Rudnick on Sherry, 'The Jungian Strand in Transatlantic Modernism'
Jay Sherry. The Jungian Strand in Transatlantic Modernism. New York: Palgrave Macmillan, 2018. xix + 168 pp. $79.99 (e-book), ISBN 978-1-137-55774-2; $99.99 (cloth), ISBN 978-1-137-57821-1.
Reviewed by Lois Rudnick (University of Massachusetts Boston)
Published on H-NewMexico (February, 2019)
Commissioned by Tomas Jaehn (Special Collections/Center for Southwest Research)
Printable Version: http://www.h-net.org/reviews/showpdf.php?id=53258
Carl Jung’s Influence on American Modernism
Jay Sherry’s concise book on Carl Jung’s place in what he calls “the master narrative of modernism” is an important addition to Jung studies and the history of American modernism, most particularly in terms of the significant figures in literature, education, theater, dance, and painting, whose lives and works were influenced (directly and indirectly) by Jungian theories of psychology, creativity, and the collective unconscious during both the first and second waves of modernism (approximately the 1910s through the 1950s) (p. xvii). Included among the best-known individuals are D. H. Lawrence, Eugene O’Neill, Mabel Dodge Luhan, Martha Graham, Georgia O’Keeffe, and Jackson Pollock. More surprising, and less well-known, are the progressive educators who adapted his theories in their conception and praxis of teaching, learning, and child development, such as Margaret Naumburg (cofounder of the Children’s School in New York City, which later morphed into the international Walden School). He also influenced early twentieth-century feminists, who found his “nuanced ideas about gender” much more palatable than Sigmund Freud’s, such as his most influential therapist acolyte in the United States, feminist Beatrice Hinkle (p. xviii).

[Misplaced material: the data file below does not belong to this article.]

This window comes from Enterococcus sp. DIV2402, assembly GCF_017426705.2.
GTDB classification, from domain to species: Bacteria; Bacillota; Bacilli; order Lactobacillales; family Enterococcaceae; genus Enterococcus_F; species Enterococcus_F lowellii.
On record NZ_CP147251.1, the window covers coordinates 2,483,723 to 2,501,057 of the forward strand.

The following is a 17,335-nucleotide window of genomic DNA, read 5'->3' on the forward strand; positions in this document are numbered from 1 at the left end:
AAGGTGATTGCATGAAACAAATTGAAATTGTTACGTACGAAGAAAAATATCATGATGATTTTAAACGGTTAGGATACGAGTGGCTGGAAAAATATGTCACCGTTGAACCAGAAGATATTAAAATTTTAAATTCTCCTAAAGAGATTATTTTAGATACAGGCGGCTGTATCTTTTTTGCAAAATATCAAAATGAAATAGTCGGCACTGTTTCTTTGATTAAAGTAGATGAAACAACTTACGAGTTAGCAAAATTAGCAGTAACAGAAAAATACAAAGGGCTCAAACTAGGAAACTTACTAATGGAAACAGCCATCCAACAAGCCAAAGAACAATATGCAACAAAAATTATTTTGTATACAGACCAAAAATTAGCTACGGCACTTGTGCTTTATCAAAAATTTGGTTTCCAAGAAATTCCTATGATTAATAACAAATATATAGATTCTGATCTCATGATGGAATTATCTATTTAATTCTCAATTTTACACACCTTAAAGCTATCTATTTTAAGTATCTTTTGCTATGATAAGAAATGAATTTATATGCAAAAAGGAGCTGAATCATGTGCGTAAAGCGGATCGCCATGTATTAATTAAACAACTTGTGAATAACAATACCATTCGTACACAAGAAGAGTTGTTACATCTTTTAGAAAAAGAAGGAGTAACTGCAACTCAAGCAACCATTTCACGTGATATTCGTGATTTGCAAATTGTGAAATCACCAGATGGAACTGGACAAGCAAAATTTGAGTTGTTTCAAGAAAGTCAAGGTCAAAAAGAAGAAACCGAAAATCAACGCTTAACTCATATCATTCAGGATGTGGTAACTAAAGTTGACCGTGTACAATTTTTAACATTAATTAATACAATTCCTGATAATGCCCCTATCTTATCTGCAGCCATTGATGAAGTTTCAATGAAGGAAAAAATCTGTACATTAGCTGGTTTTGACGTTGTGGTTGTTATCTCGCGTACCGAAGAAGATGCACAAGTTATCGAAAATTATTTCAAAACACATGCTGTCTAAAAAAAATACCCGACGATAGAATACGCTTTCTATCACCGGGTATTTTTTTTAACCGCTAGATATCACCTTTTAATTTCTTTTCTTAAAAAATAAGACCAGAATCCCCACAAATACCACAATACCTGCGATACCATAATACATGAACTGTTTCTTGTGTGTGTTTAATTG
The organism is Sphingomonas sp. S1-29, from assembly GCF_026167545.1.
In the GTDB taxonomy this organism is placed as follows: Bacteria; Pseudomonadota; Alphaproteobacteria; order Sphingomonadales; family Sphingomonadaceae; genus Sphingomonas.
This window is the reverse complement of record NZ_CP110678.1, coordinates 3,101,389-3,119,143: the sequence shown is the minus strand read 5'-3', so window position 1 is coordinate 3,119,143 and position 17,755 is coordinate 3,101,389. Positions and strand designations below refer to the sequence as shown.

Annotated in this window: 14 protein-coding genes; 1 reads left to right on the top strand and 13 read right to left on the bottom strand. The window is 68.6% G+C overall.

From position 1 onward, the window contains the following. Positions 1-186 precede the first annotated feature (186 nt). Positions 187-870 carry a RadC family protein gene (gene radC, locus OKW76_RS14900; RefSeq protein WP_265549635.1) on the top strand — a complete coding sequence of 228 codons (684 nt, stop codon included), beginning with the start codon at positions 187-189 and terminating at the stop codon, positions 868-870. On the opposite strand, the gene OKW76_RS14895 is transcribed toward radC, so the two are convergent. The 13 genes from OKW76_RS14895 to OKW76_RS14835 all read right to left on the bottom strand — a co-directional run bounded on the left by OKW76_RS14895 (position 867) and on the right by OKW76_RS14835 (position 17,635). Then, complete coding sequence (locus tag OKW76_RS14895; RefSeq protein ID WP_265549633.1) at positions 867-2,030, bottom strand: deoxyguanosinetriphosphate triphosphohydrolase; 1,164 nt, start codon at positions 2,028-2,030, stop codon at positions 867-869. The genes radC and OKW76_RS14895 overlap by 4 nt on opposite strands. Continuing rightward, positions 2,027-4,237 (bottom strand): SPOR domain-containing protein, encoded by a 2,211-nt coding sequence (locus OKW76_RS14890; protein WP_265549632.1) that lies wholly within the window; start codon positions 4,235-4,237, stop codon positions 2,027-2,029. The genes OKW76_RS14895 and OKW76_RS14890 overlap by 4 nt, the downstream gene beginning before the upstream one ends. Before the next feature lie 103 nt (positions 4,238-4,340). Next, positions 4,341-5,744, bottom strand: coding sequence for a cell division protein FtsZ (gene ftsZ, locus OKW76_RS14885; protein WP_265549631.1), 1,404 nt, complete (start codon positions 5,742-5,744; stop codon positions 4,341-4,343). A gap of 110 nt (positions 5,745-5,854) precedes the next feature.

Jung made three visits to the US: in 1913, 1924—a trip during which he met and interviewed a spiritual leader from Taos Pueblo, “Mountain Lake,” who profoundly moved him—and 1937. Unlike Freud, who visited once (1913), loathed America, and never wished to return, Jung was fascinated by the intellectual openness and cultural diversity he found in the US. Among the most surprising of his influences (to me, at least) was his direct influence on the founding principles of Alcoholics Anonymous.
Sherry makes a good case for Jung’s “suppression” by more orthodox Freudians, who dismissed his “unscientific” embrace of world religions and Eastern philosophies and who dominated the practice of psychiatry during this period although Jung’s sometimes praise for archetypes embraced by the Nazis did not help his cause. Sherry’s description of Jung as “an avant-garde conservative” is a helpful lens through which to view his paradoxical ideals and behaviors that were, on the one hand, more enlightened on issues of gender, religion, and creativity than Freud’s, but on the other, rigidly authoritarian (p. xviii).
It is worth quoting Sherry’s summation of Jung’s influence on shifting the politically conservative paradigm of US psychology and psychotherapy to a more radical dynamic that embraced “a holistic perspective in which the imagination had as much to contribute to the understanding of reality as the intellect.” Sherry’s book makes a good case for Jung as a pioneer in “a psycho-dynamic understanding of the human personality.” His research “encompassed spiritual traditions from around the globe,” and his writings about and advocacy for the “cross-cultural evolution of symbolization” have had to this day a continued impact on the thinking and practice of therapists, intellectuals, and creative writers and artists (p. 139).
Lois Rudnick. Review of Sherry, Jay, The Jungian Strand in Transatlantic Modernism.
H-NewMexico, H-Net Reviews.